July 7th, 2011 9:38 AM by Lehel S.
Two early employment reports this morning; at 8:15 ADP non-farm private jobs were expected at +65K to +90K, as reported jobs increased by 157K. The reaction sent interest rates up and prices lower in treasuries and mortgages. At 8:30 weekly jobless claims were expected down 8K, as reported down 14K to 418K; last week's claims were revised slightly higher to 432K frm 428K. Continuing claims fell to 3.68 mil frm last week's revised 3.725 mil; the 4 wk average 424.75K. Weekly claims have held above the 400K level now for 13 consecutive weeks.
The ADP report, much higher than was expected, initially sent the 10 yr note rate up to 3.16% from 3.11% yesterday and mortgage prices dropped 11/32 (.34 bp). Cooler heads prevailed however, within 30 minutes while still weaker the 10 yr bounced back some and mortgage prices at 8:45 off 6/32 (.18 bp). The increase in ADP set up a stronger open in the stock market, at 9:00 the DJIA was trading +60 points.
As widely expected the ECB did increase its base rate by 0.25%, the increase didn't have much of an impact on Europe's markets however.
Nothing left on the schedule today, the rest of the day will be positioning moves for tomorrow's more important BLS June employment report. There is little reason to expect any improvement in the bond and mortgage markets through the rest of the day given the ADP jobs report this morning and tomorrow's "official" June employment data. The estimates prior to the ADP report were for non-farm private jobs to have increased 125K with unemployment at 9.1% unchanged from May. After ADP analysts and traders now looking for a stronger jobs increase. ADP estimates in the past have deviated substantially at times from the BLS data so markets are left as always, holding collective breaths and will resist any improvement in the rate markets today.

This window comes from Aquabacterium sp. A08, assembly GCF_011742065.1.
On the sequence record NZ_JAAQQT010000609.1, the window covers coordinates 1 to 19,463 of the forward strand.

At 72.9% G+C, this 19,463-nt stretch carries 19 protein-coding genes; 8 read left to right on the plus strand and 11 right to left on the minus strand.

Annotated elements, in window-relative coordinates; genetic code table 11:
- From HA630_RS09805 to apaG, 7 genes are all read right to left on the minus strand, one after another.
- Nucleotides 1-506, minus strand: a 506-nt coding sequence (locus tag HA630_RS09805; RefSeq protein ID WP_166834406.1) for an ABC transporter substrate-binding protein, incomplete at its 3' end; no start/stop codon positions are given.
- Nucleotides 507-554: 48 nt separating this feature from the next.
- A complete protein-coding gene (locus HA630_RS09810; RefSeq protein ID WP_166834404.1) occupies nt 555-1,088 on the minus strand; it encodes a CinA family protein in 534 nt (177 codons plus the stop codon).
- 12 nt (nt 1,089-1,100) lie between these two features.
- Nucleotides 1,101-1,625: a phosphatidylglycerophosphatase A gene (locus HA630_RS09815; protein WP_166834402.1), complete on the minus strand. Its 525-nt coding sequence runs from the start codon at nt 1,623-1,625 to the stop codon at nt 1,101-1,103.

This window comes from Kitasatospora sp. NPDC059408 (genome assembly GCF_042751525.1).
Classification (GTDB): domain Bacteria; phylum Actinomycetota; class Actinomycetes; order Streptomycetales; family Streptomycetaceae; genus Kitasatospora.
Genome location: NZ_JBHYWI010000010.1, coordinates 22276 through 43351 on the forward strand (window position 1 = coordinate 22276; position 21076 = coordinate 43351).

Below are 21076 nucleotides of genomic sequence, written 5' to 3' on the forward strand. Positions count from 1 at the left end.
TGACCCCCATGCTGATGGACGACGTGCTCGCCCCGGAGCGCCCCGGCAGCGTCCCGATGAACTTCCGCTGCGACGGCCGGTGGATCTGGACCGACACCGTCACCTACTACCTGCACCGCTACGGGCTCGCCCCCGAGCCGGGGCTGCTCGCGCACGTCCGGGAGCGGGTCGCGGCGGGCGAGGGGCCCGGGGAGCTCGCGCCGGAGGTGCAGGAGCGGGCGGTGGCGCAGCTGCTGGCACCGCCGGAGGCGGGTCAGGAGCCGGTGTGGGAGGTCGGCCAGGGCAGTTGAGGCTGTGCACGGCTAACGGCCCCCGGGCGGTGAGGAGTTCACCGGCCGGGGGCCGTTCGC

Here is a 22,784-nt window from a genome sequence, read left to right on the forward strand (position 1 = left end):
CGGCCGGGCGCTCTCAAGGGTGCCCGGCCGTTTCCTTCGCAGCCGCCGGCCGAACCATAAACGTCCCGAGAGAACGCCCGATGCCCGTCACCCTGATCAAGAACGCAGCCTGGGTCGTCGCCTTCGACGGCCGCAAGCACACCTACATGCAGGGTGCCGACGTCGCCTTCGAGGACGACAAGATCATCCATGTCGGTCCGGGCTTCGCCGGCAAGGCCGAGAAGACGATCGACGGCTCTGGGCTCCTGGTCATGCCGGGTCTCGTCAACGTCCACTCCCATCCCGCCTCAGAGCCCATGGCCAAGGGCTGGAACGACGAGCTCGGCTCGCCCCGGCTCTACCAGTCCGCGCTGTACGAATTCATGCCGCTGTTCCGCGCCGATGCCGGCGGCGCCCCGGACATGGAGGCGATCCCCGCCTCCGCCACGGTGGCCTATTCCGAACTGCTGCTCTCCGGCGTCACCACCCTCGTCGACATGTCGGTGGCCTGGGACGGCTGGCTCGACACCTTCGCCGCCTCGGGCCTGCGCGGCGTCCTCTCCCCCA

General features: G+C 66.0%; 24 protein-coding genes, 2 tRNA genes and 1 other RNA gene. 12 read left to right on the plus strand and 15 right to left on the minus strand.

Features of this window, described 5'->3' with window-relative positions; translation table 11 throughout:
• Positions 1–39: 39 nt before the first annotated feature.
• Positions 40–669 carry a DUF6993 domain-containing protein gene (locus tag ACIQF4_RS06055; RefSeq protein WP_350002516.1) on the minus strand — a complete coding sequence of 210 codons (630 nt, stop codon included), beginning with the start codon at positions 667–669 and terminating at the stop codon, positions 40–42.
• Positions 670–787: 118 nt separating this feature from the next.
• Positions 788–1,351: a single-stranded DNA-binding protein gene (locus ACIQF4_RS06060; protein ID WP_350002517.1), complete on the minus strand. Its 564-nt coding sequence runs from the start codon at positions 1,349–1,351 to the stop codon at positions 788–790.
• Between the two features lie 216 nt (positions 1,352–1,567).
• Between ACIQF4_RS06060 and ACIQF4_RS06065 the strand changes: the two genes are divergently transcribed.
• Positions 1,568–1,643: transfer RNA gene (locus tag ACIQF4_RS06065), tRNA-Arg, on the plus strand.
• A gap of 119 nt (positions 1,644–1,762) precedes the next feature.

The DJIA opened +69 at 9:30, the 10 yr note -12/32 to 3.15% +4 bp and mortgage prices -7/32 (.22 bp).
The debt ceiling debates between the Democrats and the Administration and Republicans appears to be making progress. There will be no debt defaults or any government shutdown. In these times neither party can afford to fumble the ball now. Unlikely a complete agreement will be reached for another couple of weeks but in the end it will get done. Neither side will be pleased and the debate will continue on how to cut spending, increase taxes and restructure social security and Medicare. Unlikely there will anything definitive until after 2012 elections as our politicians are more about being re-elected than facing serious issues.
Technically the bond and mortgage markets are bearish now, the only hope for a significant rebound in the near term is a weaker than expected employment report tomorrow. While we are not constructive on the short term outlook for interest rates, we don't believe rates will explode much higher. The 10 yr note is likely to move to 3.25% up 10 more basis points in rate and mortgages up an additional amount.